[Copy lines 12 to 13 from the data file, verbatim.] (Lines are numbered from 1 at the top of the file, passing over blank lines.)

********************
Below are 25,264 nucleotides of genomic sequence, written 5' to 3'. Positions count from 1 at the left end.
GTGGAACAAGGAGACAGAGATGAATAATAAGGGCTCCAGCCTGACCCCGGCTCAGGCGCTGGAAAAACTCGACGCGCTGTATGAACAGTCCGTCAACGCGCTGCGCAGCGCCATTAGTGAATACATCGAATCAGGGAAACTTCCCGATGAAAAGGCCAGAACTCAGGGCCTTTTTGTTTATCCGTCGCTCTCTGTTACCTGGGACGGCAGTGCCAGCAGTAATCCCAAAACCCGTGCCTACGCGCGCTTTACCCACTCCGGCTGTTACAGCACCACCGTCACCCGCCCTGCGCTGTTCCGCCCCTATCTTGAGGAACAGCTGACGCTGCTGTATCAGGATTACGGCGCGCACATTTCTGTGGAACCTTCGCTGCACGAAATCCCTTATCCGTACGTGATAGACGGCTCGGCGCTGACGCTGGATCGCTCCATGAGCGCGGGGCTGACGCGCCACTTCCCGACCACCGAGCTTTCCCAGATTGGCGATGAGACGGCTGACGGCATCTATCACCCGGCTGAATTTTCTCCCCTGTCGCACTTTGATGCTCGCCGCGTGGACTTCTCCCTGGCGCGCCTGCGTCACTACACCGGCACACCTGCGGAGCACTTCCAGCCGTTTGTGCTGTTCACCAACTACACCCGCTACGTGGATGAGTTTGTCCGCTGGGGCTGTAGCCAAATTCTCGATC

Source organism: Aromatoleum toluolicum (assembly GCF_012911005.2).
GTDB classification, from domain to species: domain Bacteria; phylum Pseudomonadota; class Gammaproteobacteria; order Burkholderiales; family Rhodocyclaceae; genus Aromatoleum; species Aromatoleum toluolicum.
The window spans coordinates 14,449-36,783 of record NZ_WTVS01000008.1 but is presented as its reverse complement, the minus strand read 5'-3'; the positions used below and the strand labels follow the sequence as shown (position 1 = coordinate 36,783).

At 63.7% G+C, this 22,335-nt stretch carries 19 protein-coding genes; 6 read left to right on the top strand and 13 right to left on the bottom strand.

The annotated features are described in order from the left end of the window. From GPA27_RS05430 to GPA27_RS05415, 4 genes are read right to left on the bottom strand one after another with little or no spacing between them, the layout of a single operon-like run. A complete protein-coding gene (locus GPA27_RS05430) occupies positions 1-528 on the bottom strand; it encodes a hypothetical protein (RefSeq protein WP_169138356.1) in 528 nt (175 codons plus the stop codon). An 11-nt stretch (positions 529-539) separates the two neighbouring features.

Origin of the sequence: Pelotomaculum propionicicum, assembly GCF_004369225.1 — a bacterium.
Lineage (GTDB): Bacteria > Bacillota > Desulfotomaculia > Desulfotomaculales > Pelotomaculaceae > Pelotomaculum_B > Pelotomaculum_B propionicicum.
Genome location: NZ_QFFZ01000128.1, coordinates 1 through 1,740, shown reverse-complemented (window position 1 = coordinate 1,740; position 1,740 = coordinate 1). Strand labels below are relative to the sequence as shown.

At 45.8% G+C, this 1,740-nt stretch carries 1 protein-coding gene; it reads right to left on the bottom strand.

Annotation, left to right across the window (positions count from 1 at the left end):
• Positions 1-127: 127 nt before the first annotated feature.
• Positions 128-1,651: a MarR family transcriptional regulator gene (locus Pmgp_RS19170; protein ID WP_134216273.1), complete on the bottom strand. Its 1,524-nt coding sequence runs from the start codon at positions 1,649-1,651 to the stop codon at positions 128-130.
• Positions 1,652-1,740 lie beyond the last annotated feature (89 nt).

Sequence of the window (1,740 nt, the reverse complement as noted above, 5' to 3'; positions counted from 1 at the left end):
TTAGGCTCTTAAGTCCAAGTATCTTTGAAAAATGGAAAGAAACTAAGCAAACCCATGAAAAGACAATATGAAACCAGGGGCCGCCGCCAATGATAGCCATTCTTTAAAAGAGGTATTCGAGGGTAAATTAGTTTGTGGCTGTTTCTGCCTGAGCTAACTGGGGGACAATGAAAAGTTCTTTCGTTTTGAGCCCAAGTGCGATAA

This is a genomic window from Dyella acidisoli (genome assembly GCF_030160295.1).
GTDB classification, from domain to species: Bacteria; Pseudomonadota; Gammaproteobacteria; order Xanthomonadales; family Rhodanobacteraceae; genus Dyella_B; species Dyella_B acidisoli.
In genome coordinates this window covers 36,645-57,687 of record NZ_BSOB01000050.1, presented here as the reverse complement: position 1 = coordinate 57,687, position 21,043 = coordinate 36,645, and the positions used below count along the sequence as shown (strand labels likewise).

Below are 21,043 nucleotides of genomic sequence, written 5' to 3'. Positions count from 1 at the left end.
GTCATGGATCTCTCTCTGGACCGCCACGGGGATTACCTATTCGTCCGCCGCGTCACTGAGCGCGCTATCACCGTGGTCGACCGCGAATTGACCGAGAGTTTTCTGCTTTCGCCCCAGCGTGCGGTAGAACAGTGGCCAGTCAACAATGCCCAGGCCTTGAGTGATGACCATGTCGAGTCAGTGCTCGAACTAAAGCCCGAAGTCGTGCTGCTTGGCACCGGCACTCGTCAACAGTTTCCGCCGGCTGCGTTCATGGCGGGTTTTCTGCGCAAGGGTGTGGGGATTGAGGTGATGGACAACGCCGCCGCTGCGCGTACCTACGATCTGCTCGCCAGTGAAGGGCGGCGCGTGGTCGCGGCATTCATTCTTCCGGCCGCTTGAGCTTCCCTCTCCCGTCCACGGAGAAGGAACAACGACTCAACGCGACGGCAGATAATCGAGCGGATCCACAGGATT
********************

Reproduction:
Annotation, left to right across the window (positions count from 1 at the left end):
• Positions 1-127: 127 nt before the first annotated feature.